(This “Moment” is arriving early because on Monday, we will be on the road from Colorado to Texas.)
Here it is: the first week of Advent when Christians around the world light one candle on a wreath. Traditionally the first candle symbolizes hope, but that word sounds ludicrous in a world threatened by a spreading deadly virus, by armed terrorists who do not hesitate to kill innocent children in their selfish quest for domination. Most of us Americans ate too much delectable Thanksgiving fare just a few days ago, but thousands scrounged for bits of food that day in the dumps of Cambodia, India and The Philippines.
Hope? The cynics among us believe it is long gone. Idealists (many of them Christians) think it only a coming-Kingdom reality. But what about the here and now? Is hope, defined as a confident expectation, even possible in the midst of seemingly hopeless marriages, young people adrift in the haze of drugs, women and men weary from climbing the tilting corporate ladder? Is hope a mere pipe dream? (Incidentally, that term is thought to be derived from the fantasies brought about by smoking opium!)
Each week I’m privileged to sit among a dozen or more women who exemplify hope. Many of them have experienced broken dreams, some live with chronic pain, some with the reality of ravished families and some even facing terminal disease. While we often weep and pray together over all these forms of brokenness, I am amazed and encouraged by the reality of hope that absolutely oozes out of them. They give of resources, love, friendship when their own wells seem almost dry. Could it be that it is primarily when we are drained of all that money, prestige, success, even people can give that hope is what fuels us?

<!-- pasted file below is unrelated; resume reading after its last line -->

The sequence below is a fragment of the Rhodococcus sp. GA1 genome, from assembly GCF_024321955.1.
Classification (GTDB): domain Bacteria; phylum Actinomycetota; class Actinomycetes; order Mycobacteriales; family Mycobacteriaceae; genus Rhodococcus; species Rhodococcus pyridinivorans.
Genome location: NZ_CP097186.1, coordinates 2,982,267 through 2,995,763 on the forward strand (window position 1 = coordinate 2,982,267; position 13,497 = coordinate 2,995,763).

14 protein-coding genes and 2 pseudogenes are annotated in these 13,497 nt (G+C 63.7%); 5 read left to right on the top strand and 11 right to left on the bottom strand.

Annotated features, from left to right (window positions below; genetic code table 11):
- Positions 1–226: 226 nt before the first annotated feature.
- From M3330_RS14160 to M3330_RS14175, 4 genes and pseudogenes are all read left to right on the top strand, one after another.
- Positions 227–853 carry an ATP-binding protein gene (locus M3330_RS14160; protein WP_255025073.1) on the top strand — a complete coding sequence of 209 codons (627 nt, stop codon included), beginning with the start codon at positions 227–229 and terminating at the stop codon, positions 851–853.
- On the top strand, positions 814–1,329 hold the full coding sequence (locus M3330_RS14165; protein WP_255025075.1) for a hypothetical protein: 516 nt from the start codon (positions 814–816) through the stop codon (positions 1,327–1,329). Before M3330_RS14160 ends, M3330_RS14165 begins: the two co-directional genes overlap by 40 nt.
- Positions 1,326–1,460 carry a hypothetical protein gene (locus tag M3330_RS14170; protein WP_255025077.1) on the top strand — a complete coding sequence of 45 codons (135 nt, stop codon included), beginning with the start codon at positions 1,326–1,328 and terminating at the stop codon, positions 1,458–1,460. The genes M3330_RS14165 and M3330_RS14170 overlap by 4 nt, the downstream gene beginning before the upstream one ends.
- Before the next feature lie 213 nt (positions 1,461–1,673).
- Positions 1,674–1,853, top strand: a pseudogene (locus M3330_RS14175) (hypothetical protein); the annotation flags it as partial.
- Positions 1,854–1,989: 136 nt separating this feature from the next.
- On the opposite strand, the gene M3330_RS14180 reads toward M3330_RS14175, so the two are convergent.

When family troubles seemed overwhelming to an acquaintance, her husband-to-be sent her these words, Regardless of circumstances, in the face of the storm… Things are not what they seem…(because) our hope is in Christ… And with even more profound impact, listen to these words from an Iranian Christian who has been imprisoned for his faith for over three years. After repeated beatings and “kangaroo court” proceedings, he wrote a birthday greeting to his eight-year-old daughter (capitalization is his own): I know that you question why you have prayed so many times for my return and yet I am not home… In your mind you are asking WHY? The answer to the WHY is WHO. WHO is in control? LORD JESUS CHRIST is in control… The confusion of “WHY has all this happened?” and “WHY are prayers not answered yet” is resolved with understanding WHO is in control…LORD JESUS CHRIST, OUR GOD!
To an untuned heart, this kind of hope is ridiculous, but to those who claim kinship with David, the Hebrew Shepherd-King, these words are life and breath:But now, Lord, what do I look for? My hope is in you. (Psalm 37:7)